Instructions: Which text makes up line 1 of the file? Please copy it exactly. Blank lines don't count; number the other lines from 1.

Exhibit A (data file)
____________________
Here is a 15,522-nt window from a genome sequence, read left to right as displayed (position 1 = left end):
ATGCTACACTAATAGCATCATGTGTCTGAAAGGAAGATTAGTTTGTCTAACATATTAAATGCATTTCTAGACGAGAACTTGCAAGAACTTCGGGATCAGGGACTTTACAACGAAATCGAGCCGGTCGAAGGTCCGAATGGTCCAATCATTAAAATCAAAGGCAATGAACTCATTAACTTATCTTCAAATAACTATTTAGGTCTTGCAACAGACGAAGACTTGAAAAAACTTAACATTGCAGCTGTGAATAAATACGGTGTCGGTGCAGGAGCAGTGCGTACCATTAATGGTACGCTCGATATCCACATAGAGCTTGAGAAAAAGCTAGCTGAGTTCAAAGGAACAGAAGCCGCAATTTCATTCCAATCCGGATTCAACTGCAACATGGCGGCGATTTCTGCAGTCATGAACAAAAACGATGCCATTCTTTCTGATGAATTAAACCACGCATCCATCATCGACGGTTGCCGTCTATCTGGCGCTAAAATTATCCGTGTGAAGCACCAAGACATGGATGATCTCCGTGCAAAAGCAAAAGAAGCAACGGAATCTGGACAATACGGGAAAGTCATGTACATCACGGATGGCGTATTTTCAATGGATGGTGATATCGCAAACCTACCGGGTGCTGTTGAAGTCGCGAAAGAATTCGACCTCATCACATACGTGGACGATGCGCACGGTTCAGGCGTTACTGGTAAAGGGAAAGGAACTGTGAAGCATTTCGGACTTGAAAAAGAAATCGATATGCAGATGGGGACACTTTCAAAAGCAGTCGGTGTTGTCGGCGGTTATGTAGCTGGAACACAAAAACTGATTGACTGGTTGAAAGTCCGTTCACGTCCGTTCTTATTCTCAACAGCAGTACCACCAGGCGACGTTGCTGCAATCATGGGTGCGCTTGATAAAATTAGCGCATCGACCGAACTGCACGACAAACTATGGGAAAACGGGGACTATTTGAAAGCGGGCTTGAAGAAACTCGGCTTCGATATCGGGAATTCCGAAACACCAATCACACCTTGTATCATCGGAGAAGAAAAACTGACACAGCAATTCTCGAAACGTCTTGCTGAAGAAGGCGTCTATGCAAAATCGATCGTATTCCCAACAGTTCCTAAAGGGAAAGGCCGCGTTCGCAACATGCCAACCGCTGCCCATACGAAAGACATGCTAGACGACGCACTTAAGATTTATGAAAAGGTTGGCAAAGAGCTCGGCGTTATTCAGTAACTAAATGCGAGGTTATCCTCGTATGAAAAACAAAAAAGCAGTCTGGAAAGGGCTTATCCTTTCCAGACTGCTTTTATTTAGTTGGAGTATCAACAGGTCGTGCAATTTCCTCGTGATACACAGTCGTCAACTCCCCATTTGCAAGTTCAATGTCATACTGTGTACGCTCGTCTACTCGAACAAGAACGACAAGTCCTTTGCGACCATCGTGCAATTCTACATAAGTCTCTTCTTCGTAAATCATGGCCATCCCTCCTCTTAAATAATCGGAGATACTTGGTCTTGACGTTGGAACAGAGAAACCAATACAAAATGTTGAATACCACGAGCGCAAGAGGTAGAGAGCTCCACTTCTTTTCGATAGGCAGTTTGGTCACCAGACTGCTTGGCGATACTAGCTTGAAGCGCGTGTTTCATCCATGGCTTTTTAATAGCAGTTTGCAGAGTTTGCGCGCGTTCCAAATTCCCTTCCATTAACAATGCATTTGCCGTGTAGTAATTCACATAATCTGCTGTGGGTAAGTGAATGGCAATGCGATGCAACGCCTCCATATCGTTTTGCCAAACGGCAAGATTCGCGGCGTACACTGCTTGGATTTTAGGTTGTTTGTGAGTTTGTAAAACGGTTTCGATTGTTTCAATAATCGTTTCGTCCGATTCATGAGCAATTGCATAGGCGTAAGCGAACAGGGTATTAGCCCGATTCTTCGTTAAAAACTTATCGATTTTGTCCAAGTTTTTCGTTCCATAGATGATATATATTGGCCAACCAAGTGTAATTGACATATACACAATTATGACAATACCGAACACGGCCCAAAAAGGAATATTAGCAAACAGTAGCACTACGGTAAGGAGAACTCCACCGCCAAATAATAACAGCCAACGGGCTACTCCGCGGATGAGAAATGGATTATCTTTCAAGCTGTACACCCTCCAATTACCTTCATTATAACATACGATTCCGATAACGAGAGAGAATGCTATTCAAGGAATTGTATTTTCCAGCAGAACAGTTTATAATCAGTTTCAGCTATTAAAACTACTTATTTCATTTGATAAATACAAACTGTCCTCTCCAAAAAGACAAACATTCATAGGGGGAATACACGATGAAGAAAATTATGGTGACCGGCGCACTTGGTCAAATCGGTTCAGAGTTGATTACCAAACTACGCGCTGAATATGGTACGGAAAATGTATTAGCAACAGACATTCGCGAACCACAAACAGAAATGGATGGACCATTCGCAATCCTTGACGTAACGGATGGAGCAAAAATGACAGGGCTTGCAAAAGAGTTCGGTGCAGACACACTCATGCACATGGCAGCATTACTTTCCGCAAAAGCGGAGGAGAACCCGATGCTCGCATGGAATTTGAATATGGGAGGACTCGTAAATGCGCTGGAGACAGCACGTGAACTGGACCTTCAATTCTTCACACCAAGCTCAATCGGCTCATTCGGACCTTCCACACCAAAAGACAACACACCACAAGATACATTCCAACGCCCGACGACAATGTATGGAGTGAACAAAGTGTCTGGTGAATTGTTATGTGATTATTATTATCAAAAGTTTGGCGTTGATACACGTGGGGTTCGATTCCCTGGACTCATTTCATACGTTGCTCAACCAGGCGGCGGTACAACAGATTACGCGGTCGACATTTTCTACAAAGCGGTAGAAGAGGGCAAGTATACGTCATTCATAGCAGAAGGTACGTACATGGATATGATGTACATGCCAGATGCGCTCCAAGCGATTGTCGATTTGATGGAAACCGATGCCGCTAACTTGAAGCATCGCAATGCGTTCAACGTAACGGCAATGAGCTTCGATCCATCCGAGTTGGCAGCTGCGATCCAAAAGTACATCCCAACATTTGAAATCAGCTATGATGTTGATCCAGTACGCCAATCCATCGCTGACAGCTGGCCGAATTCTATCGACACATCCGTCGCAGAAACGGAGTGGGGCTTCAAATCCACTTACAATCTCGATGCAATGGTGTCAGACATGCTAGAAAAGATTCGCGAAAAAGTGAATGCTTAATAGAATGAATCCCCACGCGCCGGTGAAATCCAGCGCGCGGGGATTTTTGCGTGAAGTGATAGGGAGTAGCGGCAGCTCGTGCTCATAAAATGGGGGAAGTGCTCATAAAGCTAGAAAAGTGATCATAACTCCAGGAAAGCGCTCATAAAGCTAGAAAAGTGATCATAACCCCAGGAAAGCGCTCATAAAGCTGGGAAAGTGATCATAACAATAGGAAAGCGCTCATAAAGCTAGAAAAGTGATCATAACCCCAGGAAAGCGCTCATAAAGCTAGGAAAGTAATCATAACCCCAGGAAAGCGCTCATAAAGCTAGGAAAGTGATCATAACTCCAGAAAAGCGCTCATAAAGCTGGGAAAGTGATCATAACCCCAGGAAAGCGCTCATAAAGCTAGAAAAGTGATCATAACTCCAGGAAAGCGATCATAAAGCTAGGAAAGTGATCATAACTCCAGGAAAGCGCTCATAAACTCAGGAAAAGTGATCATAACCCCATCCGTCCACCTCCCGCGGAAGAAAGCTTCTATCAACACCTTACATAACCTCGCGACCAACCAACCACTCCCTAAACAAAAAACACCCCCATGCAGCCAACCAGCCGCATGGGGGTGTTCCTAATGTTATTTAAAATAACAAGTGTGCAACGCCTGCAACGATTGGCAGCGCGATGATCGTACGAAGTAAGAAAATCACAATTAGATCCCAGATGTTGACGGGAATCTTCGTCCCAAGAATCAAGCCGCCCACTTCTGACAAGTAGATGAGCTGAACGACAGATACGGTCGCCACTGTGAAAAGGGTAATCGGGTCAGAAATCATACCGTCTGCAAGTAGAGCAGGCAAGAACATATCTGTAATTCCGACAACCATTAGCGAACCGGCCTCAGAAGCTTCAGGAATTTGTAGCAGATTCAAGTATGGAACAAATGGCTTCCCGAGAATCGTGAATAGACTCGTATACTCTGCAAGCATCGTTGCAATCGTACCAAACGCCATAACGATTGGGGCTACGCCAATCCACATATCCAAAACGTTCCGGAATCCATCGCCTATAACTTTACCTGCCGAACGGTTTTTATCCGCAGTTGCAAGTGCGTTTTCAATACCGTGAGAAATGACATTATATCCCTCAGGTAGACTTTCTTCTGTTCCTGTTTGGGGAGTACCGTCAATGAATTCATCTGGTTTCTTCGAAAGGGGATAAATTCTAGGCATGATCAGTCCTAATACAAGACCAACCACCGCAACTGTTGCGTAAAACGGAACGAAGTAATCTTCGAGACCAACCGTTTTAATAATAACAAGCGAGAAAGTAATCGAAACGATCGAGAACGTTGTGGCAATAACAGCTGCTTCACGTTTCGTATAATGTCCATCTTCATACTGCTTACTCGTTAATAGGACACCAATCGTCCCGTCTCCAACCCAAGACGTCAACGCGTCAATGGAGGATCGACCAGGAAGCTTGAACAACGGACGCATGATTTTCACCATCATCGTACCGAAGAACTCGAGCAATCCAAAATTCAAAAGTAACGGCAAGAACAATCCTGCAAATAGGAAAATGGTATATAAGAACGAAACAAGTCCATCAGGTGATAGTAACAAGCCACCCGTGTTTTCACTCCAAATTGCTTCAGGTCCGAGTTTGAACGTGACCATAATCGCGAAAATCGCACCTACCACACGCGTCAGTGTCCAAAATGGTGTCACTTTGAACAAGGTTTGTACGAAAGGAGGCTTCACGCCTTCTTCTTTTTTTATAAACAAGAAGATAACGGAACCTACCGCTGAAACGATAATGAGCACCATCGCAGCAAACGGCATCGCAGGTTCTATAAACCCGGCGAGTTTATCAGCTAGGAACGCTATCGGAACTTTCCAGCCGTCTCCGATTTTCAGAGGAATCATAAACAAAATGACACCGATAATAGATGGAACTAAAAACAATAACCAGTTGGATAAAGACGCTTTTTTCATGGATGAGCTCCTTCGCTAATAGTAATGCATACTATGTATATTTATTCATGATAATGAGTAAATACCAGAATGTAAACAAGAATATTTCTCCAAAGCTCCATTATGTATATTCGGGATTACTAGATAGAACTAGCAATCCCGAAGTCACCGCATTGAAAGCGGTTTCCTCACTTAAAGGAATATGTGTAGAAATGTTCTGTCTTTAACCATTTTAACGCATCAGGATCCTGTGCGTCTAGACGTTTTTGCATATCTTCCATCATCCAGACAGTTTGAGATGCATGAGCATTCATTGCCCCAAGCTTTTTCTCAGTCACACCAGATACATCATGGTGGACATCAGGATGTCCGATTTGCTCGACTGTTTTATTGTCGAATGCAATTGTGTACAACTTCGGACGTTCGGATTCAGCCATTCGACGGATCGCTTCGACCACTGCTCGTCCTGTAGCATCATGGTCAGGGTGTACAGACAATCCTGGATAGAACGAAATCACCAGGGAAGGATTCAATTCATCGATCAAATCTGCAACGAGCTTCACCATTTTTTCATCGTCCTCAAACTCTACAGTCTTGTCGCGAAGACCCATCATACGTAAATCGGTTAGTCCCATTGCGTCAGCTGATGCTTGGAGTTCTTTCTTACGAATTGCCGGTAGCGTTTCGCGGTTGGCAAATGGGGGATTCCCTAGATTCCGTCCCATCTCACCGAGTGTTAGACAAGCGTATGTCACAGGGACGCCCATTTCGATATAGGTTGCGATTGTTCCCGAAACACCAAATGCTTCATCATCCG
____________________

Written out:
Here is a 15,522-nt window from a genome sequence, read left to right as displayed (position 1 = left end):